Brushing past opposition in his own party, President Barack Obama announced agreement with Republicans Monday night on a plan to extend expiring income tax cuts for all Americans, renew jobless benefits for the long-term unemployed and grant a one-year reduction in payroll taxes.
The emerging agreement also includes tax breaks for businesses that the president said would contribute to the economy's recovery from the worst recession in eight decades.
The debate over extending the Bush era tax cuts has been the dominant political issue in Washington during the final weeks of the current session of Congress in which Democrats have big majorities in both chambers.
The agreement signaled the arrival of a new era of divided government following the November elections in which Republicans won control of the House of Representatives and cut into the Democrats' Senate majority.
Obama's announcement marked a dramatic reversal of his long-held insistence, originally laid out in his 2008 campaign, that tax cuts should only be extended at incomes up to $200,000 for individuals and $250,000 for couples. He explained his about-face by saying that he still opposed the move and noted the agreement called for a temporary, two-year extension of cuts at all income levels, not the permanent renewal that Republicans have long sought.
Obama also wanted to wrap up a deal on the tax cuts quickly to leave time for the Senate to debate and vote on a new nuclear arms control treaty with Russia, which the president has made a top year-end priority.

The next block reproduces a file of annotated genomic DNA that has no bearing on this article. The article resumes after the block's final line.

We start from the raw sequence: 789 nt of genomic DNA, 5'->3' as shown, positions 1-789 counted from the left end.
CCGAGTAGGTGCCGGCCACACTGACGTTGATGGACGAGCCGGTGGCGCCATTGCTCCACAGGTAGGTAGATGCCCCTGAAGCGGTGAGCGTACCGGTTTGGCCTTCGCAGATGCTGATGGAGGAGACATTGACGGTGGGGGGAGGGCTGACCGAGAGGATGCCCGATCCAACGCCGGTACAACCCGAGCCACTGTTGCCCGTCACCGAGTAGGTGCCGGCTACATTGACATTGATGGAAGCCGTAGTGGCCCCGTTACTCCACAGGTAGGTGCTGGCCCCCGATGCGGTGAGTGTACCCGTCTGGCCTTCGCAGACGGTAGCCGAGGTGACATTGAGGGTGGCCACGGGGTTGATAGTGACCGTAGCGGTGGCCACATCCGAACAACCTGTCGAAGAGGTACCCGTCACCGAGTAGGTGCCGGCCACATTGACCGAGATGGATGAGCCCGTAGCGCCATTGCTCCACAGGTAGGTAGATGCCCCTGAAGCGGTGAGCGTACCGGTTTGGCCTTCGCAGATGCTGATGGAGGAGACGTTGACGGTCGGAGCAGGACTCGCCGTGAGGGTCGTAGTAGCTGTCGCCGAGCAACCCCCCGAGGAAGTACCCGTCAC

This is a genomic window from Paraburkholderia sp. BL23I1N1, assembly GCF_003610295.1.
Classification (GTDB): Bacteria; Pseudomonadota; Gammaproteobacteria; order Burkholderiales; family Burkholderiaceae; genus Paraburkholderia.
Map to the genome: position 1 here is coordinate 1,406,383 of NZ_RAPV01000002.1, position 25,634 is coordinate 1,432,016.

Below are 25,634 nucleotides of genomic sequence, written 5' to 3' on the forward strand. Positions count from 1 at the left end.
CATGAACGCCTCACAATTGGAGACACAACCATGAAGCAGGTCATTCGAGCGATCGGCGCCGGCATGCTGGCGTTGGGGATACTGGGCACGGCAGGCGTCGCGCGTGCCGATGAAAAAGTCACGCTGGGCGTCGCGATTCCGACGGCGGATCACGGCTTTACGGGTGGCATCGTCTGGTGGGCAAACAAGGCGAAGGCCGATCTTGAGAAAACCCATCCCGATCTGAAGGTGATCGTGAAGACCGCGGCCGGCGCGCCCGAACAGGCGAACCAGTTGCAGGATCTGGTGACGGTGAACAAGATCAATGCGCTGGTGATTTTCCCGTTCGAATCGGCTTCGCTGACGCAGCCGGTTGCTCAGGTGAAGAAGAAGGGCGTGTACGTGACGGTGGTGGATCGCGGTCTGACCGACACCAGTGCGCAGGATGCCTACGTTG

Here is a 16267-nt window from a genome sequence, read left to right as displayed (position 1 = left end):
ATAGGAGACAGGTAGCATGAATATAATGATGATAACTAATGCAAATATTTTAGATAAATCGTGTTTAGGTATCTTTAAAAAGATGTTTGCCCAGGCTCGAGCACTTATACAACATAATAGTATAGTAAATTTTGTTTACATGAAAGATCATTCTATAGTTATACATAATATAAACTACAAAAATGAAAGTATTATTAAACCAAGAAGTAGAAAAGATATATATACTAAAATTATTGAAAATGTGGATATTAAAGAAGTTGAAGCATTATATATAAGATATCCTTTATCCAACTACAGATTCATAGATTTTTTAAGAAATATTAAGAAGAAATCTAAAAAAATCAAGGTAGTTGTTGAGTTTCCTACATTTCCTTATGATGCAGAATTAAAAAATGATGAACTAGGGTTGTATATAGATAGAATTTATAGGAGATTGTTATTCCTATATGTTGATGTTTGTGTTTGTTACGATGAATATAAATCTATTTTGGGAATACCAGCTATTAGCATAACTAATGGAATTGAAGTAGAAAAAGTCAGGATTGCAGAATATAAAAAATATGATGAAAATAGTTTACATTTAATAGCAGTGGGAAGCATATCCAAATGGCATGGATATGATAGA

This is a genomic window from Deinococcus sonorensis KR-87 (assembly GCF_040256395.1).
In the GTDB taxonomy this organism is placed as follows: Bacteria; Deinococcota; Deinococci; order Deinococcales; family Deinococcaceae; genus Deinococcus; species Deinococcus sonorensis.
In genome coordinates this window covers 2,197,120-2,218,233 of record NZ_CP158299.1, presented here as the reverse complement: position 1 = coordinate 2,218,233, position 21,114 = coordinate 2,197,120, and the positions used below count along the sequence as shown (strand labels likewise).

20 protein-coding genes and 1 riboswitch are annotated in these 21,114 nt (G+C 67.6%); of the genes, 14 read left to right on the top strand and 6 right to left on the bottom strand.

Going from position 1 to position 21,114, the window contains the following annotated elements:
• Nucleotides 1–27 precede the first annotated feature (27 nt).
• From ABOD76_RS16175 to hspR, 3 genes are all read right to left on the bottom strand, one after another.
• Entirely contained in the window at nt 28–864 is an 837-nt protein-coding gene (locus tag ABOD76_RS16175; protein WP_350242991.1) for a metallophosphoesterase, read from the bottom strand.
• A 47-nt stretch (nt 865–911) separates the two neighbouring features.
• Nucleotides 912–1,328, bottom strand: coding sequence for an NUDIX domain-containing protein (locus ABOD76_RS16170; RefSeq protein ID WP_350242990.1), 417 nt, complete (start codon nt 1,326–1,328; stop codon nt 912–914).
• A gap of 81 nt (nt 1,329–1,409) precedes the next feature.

Senate Republicans have seemed more willing to hold a ratification debate in recent days as the negotiations over taxes intensified, suggesting at least an implicit link between the two issues in the talks.
Both parties have been under pressure from their bases not to compromise on the tax cut issue. Republicans insist that it makes no sense to raise taxes on anyone in a weak economy. Democrats argue that extending tax cuts for the richest Americans would contribute to rising deficits and force deeper cuts in social welfare programs. Obama found himself under fire from liberal Democrats who accused him of being too quick to cave in to Republican demands.
In a sign of Democratic discontent, Senate Majority Leader Harry Reid reacted curtly to the president's announcement.
"Now that the president has outlined his proposal, Senator Reid plans on discussing it with his caucus tomorrow," his spokesman, Jim Manley, said in a written statement.
Top Republicans were far more receptive.
"I appreciate the determined efforts of the president and vice president in working with Republicans on a bipartisan plan to prevent a tax hike on any American and in creating incentives for economic growth," said Sen. Mitch McConnell of Kentucky, the Senate minority leader. In a jab at Democratic lawmakers, he added, "I am optimistic that Democrats in Congress will show the same openness to preventing tax hikes the administration has already shown."
Democrats also objected to an extension of the estate tax that tilted toward the Republican position.